Being a lawyer isn’t all glitz and glamour! In fact, the profession is much more grounded in reality than many budding law students first realise, so it’s important to be as clued up as possible…
Over the years, there have been various representations of the legal profession in films and television which, while certainty entertaining, are far from accurate. Whack on an episode of Suits and you’ll be faced with quick-witted, sharply dressed lawyers who handle the highest-profile cases and earn far too much money while they’re at it.
What popular shows like Suits fail to tell you is that the reality of being a lawyer is far different. From the strict regulations, to having to seek representation at your solicitors disciplinary tribunal, to failing to understand the sort of wages you’ll likely be earning, there’s many ways that young lawyers can get caught out.
So, to learn more about what the reality of being a lawyer is like, read on…
8 Truths About Being a Lawyer
1.) Your Training Has Only Just Started
So, you’ve studied incredibly hard to get your law degree and you’ve been lucky enough to land yourself an entry level job at a law firm. That means you’ve completed you’re training and are ready to get started, right? Wrong.
As a lawyer, you will constantly be training and taking further qualifications to improve your skills and understanding of your chosen area of law. If you want to climb up the ranks, you’ll need as many qualifications as possible.
That’s not all either! Most areas of the law have specific groups and memberships – take Resolution for family law, which require specific training to earn. Don’t put those textbooks away just yet, because you’re going to need them!
2.) You Won’t Be in Court All That Often
When most people think of a lawyer, they’ll immediately be drawn to the idea of a snappy criminal defence lawyer who spends every waking day patrolling court rooms, smooth-talking juries to get their client off scot-free.
That’s not something you’ll likely be doing yourself. The vast majority of law firms strive to secure out-of-court settlements for their clients, avoiding court proceedings at every opportunity.
Sure, there may be occasions where you will be expected to attend court – just don’t expect it to be a regular occurrence.
3.) Don’t Expect to Be Earning the Big Bucks Right Away
There’s no denying the fact that the ceiling is very high when it comes to what you can potentially earn as a lawyer. That being said, you’ll probably sense that there is a ‘but’ coming…
As a junior lawyer, you’re not going to be raking in hefty pay checks right away. It takes years of dedicated work and training before you are able to eventually work your way up the ranks and begin to see your salary rise.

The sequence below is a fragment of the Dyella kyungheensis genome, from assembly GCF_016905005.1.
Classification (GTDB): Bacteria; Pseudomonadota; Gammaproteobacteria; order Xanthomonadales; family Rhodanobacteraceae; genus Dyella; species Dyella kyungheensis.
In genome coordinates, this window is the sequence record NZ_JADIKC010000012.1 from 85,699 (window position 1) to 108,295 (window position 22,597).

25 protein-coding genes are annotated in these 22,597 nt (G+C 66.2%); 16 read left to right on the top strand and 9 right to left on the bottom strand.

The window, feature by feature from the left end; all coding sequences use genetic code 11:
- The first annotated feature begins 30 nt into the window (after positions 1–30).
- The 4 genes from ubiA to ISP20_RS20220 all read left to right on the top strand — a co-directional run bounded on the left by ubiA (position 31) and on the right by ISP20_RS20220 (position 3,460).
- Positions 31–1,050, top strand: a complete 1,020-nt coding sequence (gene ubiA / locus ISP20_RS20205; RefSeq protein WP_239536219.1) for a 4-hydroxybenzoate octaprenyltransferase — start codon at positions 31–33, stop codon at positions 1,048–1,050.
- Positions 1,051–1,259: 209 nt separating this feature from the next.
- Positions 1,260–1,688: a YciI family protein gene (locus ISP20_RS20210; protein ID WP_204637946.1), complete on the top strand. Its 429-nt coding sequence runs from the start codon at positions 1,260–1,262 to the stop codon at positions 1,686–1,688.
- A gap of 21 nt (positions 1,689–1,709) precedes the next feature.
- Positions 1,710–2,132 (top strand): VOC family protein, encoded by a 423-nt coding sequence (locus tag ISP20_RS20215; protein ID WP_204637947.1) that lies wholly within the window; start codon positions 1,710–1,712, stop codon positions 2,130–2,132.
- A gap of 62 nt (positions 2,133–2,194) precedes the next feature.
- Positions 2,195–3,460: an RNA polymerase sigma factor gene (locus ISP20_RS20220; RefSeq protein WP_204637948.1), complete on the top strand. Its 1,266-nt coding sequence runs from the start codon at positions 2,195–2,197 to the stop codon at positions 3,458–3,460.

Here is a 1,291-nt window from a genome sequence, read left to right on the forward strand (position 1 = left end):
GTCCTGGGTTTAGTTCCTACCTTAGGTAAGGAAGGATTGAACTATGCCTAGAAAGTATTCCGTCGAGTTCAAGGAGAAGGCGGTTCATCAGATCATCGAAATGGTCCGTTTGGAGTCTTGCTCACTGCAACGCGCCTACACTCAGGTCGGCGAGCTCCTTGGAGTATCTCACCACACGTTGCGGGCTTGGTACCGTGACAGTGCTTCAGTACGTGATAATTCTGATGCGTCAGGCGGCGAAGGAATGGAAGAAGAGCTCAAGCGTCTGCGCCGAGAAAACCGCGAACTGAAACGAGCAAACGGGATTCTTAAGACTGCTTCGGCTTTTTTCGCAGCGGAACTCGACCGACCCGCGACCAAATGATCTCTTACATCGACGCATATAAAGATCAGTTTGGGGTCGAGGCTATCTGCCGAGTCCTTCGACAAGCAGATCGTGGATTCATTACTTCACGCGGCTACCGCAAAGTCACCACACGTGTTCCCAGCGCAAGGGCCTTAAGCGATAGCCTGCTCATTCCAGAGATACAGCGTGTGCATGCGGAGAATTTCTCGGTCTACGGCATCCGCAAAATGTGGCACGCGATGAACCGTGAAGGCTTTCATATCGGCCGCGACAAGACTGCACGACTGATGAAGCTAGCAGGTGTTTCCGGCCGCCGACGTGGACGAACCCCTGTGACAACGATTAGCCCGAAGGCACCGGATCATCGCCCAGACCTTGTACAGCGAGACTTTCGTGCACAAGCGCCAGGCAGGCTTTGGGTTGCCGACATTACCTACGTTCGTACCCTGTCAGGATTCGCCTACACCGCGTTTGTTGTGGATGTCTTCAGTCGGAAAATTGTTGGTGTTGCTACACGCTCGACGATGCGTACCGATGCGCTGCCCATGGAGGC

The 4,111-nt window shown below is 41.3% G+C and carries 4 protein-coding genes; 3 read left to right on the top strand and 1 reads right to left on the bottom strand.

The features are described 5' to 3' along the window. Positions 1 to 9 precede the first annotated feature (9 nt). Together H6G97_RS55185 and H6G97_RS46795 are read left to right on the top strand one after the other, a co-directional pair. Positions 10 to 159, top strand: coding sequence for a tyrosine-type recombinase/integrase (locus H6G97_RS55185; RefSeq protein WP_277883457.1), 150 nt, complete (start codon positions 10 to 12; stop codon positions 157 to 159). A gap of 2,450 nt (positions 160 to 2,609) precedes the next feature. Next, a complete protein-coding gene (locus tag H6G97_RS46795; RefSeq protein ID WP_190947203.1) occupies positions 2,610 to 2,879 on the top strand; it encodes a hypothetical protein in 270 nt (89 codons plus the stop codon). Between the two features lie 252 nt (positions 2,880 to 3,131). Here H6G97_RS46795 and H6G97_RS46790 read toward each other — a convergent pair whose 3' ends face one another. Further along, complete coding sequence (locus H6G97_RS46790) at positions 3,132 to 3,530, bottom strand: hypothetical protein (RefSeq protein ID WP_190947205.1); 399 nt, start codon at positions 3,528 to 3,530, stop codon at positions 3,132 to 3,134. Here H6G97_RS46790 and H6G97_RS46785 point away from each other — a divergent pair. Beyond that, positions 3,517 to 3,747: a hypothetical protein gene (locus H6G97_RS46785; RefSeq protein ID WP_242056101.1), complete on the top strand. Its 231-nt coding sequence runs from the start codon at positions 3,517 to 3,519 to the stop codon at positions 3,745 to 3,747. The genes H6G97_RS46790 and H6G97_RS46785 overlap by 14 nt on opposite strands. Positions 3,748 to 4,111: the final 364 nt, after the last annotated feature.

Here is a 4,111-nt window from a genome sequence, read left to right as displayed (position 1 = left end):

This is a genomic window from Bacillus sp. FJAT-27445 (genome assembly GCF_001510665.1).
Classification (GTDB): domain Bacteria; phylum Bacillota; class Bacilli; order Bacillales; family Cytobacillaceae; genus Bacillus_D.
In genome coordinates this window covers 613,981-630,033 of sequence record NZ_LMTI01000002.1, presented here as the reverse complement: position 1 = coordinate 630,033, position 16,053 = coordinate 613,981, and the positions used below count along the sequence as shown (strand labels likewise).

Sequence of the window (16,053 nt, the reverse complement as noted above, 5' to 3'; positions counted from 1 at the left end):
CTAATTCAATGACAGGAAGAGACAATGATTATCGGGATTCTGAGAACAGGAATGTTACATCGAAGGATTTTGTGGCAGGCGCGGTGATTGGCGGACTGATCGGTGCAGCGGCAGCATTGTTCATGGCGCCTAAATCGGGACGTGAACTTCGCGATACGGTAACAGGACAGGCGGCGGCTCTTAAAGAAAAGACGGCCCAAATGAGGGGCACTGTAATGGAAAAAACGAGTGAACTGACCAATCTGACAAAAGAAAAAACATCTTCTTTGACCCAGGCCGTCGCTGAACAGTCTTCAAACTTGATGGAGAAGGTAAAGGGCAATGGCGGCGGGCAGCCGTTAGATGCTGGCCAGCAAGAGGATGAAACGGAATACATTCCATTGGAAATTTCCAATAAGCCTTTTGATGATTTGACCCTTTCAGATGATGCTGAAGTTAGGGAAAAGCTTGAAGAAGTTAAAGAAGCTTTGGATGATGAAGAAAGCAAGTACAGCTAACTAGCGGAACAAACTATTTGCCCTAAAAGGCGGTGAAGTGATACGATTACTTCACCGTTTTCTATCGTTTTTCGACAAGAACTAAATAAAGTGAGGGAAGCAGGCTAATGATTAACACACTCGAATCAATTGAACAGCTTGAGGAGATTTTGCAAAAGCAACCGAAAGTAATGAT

Some areas of law are more lucrative than others, owing to the sort of clients that you’ll work with and the complexity of the work you’ll be carrying out. So, bear that in mind when it comes to focusing on what you want to practice.
4) You Might Need Your Own Lawyer
Many first-time lawyers don’t realise that they can fall victim to misconduct, which can end up threatening their careers. That’s if they don’t get their own legal representation.
There are a number of law firms which specialise in defending lawyers who have been accused of misconduct. So, it’s sensible to have a few lined up just in case the worst ends up happening.
5) You’ll be Asked to Write – A Lot
As a lawyer, you’re going to need to be prepared to do plenty of writing. No matter what area of law you practice in, you’ll be writing everything from briefs, memos, contracts, letters and emails, all day and every day.
So, you’re going to want to brush up on your writing skills to make sure that you can write at speed and without compromising the quality of work you’re producing.
6) A 9-5 Isn’t Always Possible
Some people crave a simple 9-5, Monday to Friday gig. Lawyers don’t necessarily get that luxury, and the nature of the work you’ll be doing in the legal sector may mean that working off hours is occasionally inevitable.
This isn’t to say that every lawyer works 12-hour days, including on weekends. But, it does mean that you should be prepared to work some awkward hours every once in a while.
7) You Won’t Be Working Complex Cases Right Away
As a junior lawyer, you don’t need to worry about getting thrown into the deep end right away – you’ll at least be given some armbands to keep you afloat. Law firms know better than to lump junior colleagues with complex cases right away. So, you can expect to start off with less challenging work.
This may suit some people, allowing them to find their feet, while others may want to jump in with both feet. The reality will be that the work you eventually receive will depend on demand, as well as your overall development.
8) Don’t Always Expect to Work for the ‘Good Guys’
This is especially true if you go into specific legal sectors, like commercial or criminal law. As you’ll be well aware, every potential client has the right to fair legal representation if the law is to be upheld. This means that you might need to be prepared to defend clients who you do not necessarily agree with on a moral level.
This comes hand in hand with the job role, so you need to be prepared to lend your expertise to anyone who has a potential case to be brought forward.
Are You Thinking About Becoming a Lawyer?
So, there you have it! Becoming a lawyer is an incredibly rewarding job that comes with its benefits. That said, as you can see, there are plenty of factors you need to take into consideration to be sure that it is the right choice for you.
If you’re considering a career in law, and have any further questions, feel free to leave a comment below so we can keep the discussion going.